I decided to try it and started to learn the craft by going to writer’s groups I found on I am now a Mister with the Sisters in Crime and DesertSleuths.
I still find I’m drawn to writing crime fiction novels inspired by real events.

The most important lessons I’ve come to learn are:
• That one should only write something you truly enjoy, as you will have to reread the darn thing a hundred times before it’s ready.
• That readers love obstacles, suspense and twists.

I find myself inspired daily by what I hear on the news and read about in technology blogs. I start by doing research then writing out a rough plot. Then I layer in subplots and decide how my characters will change. I avoid lengthy descriptions. I tend to write short chapters that are heavy on dialogue.

THE START-UP for example, started with a news headline about a still ongoing FBI investigation.
I was curious. How does someone (Anthony Rizzo) start a computer software company and sell it months later for billions of dollars? Then the buyer finds out that it was all a scam and calls in the FBI. With a diverse Board of Directors and countless lawyers and investment bankers, how does a large tech company get duped? How does the FBI deal with it? And yes, it is still in the news today. That was the plot behind THE START-UP.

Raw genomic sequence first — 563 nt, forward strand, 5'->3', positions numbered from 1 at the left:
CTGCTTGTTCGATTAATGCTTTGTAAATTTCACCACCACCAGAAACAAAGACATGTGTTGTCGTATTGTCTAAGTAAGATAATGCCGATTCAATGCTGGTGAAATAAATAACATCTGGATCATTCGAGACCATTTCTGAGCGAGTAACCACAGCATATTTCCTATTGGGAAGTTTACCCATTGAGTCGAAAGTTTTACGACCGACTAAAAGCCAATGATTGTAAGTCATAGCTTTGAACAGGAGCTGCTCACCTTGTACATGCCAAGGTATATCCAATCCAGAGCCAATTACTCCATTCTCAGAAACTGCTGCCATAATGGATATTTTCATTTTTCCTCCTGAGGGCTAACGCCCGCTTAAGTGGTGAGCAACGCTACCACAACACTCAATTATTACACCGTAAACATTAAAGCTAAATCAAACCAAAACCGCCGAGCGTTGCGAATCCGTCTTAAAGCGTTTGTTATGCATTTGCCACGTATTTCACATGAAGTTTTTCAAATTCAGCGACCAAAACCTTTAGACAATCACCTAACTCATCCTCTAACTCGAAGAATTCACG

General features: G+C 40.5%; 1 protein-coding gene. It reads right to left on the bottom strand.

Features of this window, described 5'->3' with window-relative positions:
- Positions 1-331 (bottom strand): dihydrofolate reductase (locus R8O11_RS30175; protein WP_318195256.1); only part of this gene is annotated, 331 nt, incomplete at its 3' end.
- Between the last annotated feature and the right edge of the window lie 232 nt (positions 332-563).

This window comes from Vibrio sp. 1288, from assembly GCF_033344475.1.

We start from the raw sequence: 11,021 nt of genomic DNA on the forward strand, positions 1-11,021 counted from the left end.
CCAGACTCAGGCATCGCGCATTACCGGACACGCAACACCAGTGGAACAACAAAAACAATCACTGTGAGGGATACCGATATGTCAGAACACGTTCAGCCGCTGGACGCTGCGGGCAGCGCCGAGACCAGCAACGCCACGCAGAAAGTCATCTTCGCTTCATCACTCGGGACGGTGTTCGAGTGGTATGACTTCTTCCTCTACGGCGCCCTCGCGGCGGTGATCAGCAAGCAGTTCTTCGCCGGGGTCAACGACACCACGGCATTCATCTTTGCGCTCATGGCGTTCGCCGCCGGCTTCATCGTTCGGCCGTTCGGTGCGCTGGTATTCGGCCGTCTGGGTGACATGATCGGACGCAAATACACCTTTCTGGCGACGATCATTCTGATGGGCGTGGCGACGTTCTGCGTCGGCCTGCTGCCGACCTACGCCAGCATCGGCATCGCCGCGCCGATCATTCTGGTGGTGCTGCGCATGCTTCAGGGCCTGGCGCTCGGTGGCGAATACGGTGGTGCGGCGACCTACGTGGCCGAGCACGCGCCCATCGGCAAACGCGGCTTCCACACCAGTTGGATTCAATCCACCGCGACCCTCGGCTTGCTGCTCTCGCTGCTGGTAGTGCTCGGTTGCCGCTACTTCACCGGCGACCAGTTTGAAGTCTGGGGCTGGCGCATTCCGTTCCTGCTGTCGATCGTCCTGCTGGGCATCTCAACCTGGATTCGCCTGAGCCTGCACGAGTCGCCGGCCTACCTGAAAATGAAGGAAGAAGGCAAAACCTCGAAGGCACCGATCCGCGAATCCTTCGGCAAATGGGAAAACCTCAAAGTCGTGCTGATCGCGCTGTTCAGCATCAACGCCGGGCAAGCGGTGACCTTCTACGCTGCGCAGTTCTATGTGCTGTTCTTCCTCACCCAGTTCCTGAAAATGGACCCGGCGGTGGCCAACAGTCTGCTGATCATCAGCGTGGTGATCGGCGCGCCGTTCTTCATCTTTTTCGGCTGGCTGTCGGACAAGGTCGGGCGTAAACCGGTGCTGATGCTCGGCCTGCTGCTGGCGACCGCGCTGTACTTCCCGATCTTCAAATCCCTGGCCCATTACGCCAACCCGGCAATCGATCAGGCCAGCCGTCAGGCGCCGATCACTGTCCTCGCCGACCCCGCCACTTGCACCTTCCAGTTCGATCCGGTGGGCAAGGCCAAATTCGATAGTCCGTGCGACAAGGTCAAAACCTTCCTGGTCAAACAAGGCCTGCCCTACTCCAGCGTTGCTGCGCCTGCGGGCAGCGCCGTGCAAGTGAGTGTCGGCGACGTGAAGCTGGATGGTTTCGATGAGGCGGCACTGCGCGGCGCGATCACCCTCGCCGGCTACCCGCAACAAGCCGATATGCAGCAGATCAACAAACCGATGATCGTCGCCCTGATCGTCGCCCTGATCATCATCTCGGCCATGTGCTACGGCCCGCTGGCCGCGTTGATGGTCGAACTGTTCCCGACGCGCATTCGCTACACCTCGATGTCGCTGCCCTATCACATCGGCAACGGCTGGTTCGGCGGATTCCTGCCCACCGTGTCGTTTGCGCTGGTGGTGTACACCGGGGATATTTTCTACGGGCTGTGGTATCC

Against that backdrop I layered in a ‘Hero’s Quest’ character arc of a young man (Frank) facing increasingly ruthless tasks in order to make his share and how it changed him and his girlfriend.
Upon publishing, I discovered eighty percent of my readers of THE START-UP were women and they wanted to know what happened to Frank. The answer came in the form of books 3 & 4. (More on them in a minute.)

Reader feedback also gets my creative juices flowing. Two examples of reader feedback:
• A former FBI agent told me that his first undercover job with the Bureau was similar to my plot for A Timely Revenge. He told me I got the era, events and motives of the crooks just right.
• A relative of a mob family told me she recommended my books to her family as they were the best portrayal of modern Mafia white collar crime she had ever read.

It seems every reader that meets me thinks they know each books’ inspiration and are asking me things like: is Anthony Rizzo (insert name of major CEO)?